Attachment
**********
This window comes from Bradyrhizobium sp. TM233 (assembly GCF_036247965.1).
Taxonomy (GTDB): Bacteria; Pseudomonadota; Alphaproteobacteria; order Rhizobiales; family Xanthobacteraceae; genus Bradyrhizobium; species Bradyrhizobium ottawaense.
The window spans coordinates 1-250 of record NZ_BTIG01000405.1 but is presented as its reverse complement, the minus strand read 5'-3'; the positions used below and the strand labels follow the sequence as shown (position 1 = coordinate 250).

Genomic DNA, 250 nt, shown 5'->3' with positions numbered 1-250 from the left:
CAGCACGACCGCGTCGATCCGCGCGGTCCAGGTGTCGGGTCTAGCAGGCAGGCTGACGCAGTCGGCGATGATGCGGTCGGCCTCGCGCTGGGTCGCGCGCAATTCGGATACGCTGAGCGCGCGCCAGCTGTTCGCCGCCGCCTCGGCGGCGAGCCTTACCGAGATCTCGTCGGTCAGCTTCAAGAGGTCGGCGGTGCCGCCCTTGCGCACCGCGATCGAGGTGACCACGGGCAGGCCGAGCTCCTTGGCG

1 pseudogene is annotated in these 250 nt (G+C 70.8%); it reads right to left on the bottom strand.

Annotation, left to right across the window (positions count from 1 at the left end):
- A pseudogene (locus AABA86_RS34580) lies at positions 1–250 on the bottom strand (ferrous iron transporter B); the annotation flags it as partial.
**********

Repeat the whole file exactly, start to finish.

This window comes from Bradyrhizobium sp. TM233 (assembly GCF_036247965.1).
Taxonomy (GTDB): Bacteria; Pseudomonadota; Alphaproteobacteria; order Rhizobiales; family Xanthobacteraceae; genus Bradyrhizobium; species Bradyrhizobium ottawaense.
The window spans coordinates 1-250 of record NZ_BTIG01000405.1 but is presented as its reverse complement, the minus strand read 5'-3'; the positions used below and the strand labels follow the sequence as shown (position 1 = coordinate 250).

Genomic DNA, 250 nt, shown 5'->3' with positions numbered 1-250 from the left:
CAGCACGACCGCGTCGATCCGCGCGGTCCAGGTGTCGGGTCTAGCAGGCAGGCTGACGCAGTCGGCGATGATGCGGTCGGCCTCGCGCTGGGTCGCGCGCAATTCGGATACGCTGAGCGCGCGCCAGCTGTTCGCCGCCGCCTCGGCGGCGAGCCTTACCGAGATCTCGTCGGTCAGCTTCAAGAGGTCGGCGGTGCCGCCCTTGCGCACCGCGATCGAGGTGACCACGGGCAGGCCGAGCTCCTTGGCG

1 pseudogene is annotated in these 250 nt (G+C 70.8%); it reads right to left on the bottom strand.

Annotation, left to right across the window (positions count from 1 at the left end):
- A pseudogene (locus AABA86_RS34580) lies at positions 1–250 on the bottom strand (ferrous iron transporter B); the annotation flags it as partial.